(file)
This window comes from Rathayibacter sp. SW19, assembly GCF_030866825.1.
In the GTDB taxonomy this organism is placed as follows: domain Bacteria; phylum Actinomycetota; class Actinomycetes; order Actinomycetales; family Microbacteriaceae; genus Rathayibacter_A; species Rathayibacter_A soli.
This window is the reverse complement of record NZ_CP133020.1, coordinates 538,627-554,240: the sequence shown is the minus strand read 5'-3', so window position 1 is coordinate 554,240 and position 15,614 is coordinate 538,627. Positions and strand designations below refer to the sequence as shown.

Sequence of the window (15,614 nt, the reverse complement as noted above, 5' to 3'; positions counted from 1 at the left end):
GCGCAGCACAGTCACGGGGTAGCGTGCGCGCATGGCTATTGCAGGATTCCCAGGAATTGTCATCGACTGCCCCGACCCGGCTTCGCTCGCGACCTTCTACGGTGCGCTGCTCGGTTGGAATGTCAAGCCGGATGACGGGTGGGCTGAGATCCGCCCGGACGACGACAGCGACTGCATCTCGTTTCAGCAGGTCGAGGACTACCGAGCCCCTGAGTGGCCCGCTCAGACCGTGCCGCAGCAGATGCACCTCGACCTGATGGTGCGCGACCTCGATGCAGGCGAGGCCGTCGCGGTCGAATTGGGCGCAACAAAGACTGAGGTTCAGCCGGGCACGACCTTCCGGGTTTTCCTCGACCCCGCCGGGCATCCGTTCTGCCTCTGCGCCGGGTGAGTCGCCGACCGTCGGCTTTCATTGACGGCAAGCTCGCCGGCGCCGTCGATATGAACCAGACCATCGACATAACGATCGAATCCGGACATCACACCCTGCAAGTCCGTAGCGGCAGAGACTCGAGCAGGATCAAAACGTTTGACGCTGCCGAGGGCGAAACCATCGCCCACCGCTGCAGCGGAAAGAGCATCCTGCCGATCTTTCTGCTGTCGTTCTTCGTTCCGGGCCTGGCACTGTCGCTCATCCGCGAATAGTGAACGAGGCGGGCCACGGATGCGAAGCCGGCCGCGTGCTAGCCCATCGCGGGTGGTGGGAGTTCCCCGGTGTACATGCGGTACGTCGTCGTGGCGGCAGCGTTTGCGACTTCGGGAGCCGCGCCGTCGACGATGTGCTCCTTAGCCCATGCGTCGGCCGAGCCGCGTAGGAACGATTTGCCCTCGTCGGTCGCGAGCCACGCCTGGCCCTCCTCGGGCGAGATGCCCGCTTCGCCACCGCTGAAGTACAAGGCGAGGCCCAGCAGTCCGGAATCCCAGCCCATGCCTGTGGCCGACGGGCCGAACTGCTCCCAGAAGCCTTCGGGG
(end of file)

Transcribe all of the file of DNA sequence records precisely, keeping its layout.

This window comes from Rathayibacter sp. SW19, assembly GCF_030866825.1.
In the GTDB taxonomy this organism is placed as follows: domain Bacteria; phylum Actinomycetota; class Actinomycetes; order Actinomycetales; family Microbacteriaceae; genus Rathayibacter_A; species Rathayibacter_A soli.
This window is the reverse complement of record NZ_CP133020.1, coordinates 538,627-554,240: the sequence shown is the minus strand read 5'-3', so window position 1 is coordinate 554,240 and position 15,614 is coordinate 538,627. Positions and strand designations below refer to the sequence as shown.

Sequence of the window (15,614 nt, the reverse complement as noted above, 5' to 3'; positions counted from 1 at the left end):
GCGCAGCACAGTCACGGGGTAGCGTGCGCGCATGGCTATTGCAGGATTCCCAGGAATTGTCATCGACTGCCCCGACCCGGCTTCGCTCGCGACCTTCTACGGTGCGCTGCTCGGTTGGAATGTCAAGCCGGATGACGGGTGGGCTGAGATCCGCCCGGACGACGACAGCGACTGCATCTCGTTTCAGCAGGTCGAGGACTACCGAGCCCCTGAGTGGCCCGCTCAGACCGTGCCGCAGCAGATGCACCTCGACCTGATGGTGCGCGACCTCGATGCAGGCGAGGCCGTCGCGGTCGAATTGGGCGCAACAAAGACTGAGGTTCAGCCGGGCACGACCTTCCGGGTTTTCCTCGACCCCGCCGGGCATCCGTTCTGCCTCTGCGCCGGGTGAGTCGCCGACCGTCGGCTTTCATTGACGGCAAGCTCGCCGGCGCCGTCGATATGAACCAGACCATCGACATAACGATCGAATCCGGACATCACACCCTGCAAGTCCGTAGCGGCAGAGACTCGAGCAGGATCAAAACGTTTGACGCTGCCGAGGGCGAAACCATCGCCCACCGCTGCAGCGGAAAGAGCATCCTGCCGATCTTTCTGCTGTCGTTCTTCGTTCCGGGCCTGGCACTGTCGCTCATCCGCGAATAGTGAACGAGGCGGGCCACGGATGCGAAGCCGGCCGCGTGCTAGCCCATCGCGGGTGGTGGGAGTTCCCCGGTGTACATGCGGTACGTCGTCGTGGCGGCAGCGTTTGCGACTTCGGGAGCCGCGCCGTCGACGATGTGCTCCTTAGCCCATGCGTCGGCCGAGCCGCGTAGGAACGATTTGCCCTCGTCGGTCGCGAGCCACGCCTGGCCCTCCTCGGGCGAGATGCCCGCTTCGCCACCGCTGAAGTACAAGGCGAGGCCCAGCAGTCCGGAATCCCAGCCCATGCCTGTGGCCGACGGGCCGAACTGCTCCCAGAAGCCTTCGGGG